The Coach

Ride your best Cy­cle Tour with these key 'sharpen up' ses­sions.

Bicycling (South Africa) - - INSIDE - BY MARK CAR­ROLL, CA­DENCE CYCLING PER­FOR­MANCE CEN­TRE

With the CTCT just around the cor­ner, here are the se­cret skills and a train­ing plan to take you to the next level… and beat your best time.

With the Cape Town Cy­cle Tour just over a month away, it’s im­por­tant to sharpen up for those re­peated ac­cel­er­a­tions; the fast, rolling ter­rain; and the test­ing climbs that can make or break your race. Do­ing that now will leave you in great shape – not just fit enough to sur­vive, but strong enough to go for a best time. Here are some skills rou­tines and race sim­u­la­tion in­ter­vals to help you pre­pare.

Sprint Skills

Sprints re­quire skill. They de­mand enor­mous amounts of en­ergy, and poor form com­pro­mises en­ergy de­liv­ery. Start weekly rides with hotspots on the route – up to 10 on a ride, but build to this vol­ume over a few weeks. Fo­cus on body po­si­tion, feel­ing the bike and your weight trans­fer out the sad­dle. Feel the ped­als, and how you’re de­liv­er­ing power – don’t just thrash away..

Stand­ing Skills

At­tacks hap­pen out of the sad­dle, both on flats and up­hill. You need to be ef­fi­cient out of the sad­dle – and that’s a skill lack­ing in many cy­clists, be­cause it’s rarely prac­tised. You’ll have to de­velop the skill first, with lower in­ten­sity up­hill – for ex­am­ple, dur­ing Long Steady Dis­tance (LSD) rides – and then build to race- pace ef­forts and at­tacks over the weeks. Stand for one to three min­utes at a time; and as with sprint­ing, fo­cus on feel­ing the bike.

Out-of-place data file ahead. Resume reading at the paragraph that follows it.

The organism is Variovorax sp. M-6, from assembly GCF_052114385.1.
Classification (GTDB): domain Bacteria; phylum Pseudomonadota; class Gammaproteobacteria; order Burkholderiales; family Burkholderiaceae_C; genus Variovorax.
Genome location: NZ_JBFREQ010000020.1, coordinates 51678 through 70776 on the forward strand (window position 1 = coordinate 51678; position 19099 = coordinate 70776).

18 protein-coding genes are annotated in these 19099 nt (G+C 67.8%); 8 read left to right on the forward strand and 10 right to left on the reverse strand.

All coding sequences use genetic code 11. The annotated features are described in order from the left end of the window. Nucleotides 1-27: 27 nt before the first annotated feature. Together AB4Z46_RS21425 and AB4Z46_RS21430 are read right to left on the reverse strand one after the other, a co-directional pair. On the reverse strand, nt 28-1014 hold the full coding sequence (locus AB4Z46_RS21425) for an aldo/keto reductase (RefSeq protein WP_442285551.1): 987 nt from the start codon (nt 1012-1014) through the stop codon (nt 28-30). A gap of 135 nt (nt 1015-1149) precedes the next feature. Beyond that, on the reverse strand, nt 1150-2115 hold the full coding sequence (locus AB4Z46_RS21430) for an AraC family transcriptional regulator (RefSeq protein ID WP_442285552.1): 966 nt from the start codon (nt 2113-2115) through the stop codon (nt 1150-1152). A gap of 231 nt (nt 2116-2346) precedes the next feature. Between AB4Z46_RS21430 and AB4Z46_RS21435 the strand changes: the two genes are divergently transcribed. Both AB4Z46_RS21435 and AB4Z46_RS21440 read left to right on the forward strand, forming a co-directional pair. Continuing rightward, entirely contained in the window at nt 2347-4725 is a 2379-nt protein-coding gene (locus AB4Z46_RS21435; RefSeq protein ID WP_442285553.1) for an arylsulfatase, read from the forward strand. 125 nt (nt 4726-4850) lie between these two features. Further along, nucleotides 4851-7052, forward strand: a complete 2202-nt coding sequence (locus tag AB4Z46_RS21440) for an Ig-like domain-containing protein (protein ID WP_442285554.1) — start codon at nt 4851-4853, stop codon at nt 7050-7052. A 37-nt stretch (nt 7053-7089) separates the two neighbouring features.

Pac­ing Skill

Once these skills are de­vel­oped, it’s time

to com­bine them into an at­tack and hold. Go too hard, and you blow; so you need to know just how hard and long you can af­ford to at­tack, and still have the legs to hold a fast pace – whether that’s on a flat road or up a climb. Heart rate is no good for this: your per­ceived ef­fort needs to be well honed. Al­ter­na­tively, hav­ing a power me­ter will help with pac­ing.

Re­mem­ber, it’s no good go­ing flatout on the at­tack; you need to get the speed up out of the sad­dle to drive the at­tack, and then sit and main­tain the power.

Long Steady Dis­tance (LSD)

The key is ‘steady’ – not ‘slow’! Heart rate around 75% of max, and you should be able to chat with rid­ing part­ners. Free­wheel­ing and bunch coast­ing won’t make you fit; your mus­cles and aer­o­bic sys­tem need to be un­der load to stim­u­late change. This type of train­ing should make up 80 per cent of your train­ing vol­ume, and one of these rides can be set aside to de­velop your sprint and at­tack skills.

Set aside two days a week for the aer­o­bic power ses­sions (see ‘ Max­imise Aer­o­bic Power’, right), one day a week for com­bined LSD with hot- spot sprints, and ev­ery­thing else can be dis­ci­plined LSD – with stand­ing in­cor­po­rated, so there’s al­ways some skill de­vel­op­ment.

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